Volume 14, Issue 1 (March 1991)
Laboratory and Field Calibration of a Neutron Depth Moisture Gauge for Use in High Water Content Soils
In recent years radioisotopes have been increasingly used for determining site values of the density and the water content of soils. Since field measurements obtained by neutron moisture gauges are relative, these instruments must be calibrated. Calibration is usually carried out in the laboratory by plotting neutron counting rates versus known water content values of several soil media, homogeneous as well as heterogeneous.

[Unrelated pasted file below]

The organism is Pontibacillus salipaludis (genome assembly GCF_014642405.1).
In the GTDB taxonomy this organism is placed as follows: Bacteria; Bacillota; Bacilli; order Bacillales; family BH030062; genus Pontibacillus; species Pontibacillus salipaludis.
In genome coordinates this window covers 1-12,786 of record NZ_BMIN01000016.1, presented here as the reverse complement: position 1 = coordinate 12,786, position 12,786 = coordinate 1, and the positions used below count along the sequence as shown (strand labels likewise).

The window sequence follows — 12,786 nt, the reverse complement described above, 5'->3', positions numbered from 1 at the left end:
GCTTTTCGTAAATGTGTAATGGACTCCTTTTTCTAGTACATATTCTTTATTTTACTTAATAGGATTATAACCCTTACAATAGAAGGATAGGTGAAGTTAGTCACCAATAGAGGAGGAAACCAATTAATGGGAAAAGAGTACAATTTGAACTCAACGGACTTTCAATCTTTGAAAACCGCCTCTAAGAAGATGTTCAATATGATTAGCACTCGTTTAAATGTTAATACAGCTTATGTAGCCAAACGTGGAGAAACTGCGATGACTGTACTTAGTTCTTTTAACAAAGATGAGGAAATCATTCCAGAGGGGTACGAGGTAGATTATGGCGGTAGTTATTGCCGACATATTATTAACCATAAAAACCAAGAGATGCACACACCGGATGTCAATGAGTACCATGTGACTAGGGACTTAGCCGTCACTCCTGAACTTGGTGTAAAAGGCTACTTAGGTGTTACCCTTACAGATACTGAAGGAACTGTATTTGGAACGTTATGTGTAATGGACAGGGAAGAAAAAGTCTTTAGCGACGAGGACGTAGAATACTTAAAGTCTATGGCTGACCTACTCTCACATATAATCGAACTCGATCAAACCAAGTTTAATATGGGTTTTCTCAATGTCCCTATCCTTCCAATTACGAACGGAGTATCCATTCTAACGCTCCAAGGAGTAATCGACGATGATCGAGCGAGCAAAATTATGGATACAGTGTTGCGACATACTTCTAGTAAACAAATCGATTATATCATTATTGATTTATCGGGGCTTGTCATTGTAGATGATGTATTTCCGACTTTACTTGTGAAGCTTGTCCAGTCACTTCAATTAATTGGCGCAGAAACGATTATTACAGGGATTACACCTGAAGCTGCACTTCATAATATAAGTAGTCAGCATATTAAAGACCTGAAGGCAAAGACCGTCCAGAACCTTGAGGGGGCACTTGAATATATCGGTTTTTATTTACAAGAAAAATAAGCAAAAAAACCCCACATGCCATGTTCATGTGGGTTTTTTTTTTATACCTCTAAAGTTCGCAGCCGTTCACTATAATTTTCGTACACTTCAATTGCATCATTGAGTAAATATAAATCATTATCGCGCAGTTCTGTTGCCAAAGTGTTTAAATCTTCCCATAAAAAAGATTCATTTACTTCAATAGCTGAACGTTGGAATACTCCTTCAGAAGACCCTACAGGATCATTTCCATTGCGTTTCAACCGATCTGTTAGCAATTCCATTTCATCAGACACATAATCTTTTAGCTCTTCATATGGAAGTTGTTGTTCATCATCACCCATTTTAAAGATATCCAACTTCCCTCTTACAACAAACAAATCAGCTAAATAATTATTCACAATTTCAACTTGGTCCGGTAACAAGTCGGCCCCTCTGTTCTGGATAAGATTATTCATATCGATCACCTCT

The accuracy of the factory calibration curve of a widely used, commercial neutron depth moisture gauge was evaluated both in the field and in the laboratory by comparing probe readings to measured volumetric water contents of several soil mixtures. The analyses of the laboratory results indicate that the factory linear calibration curve is satisfactory for volumetric water contents not exceeding 40%. However, for volumetric water contents in the range from 40 to 100%, the relationship between probe readings and volumetric water contents is nonlinear. This nonlinear curve was found to be quite different from that obtained in the field calibration campaign carried out in a deposit of sensitive Champlain clay having volumetric water contents which compare well with those of the laboratory-prepared clay mixtures.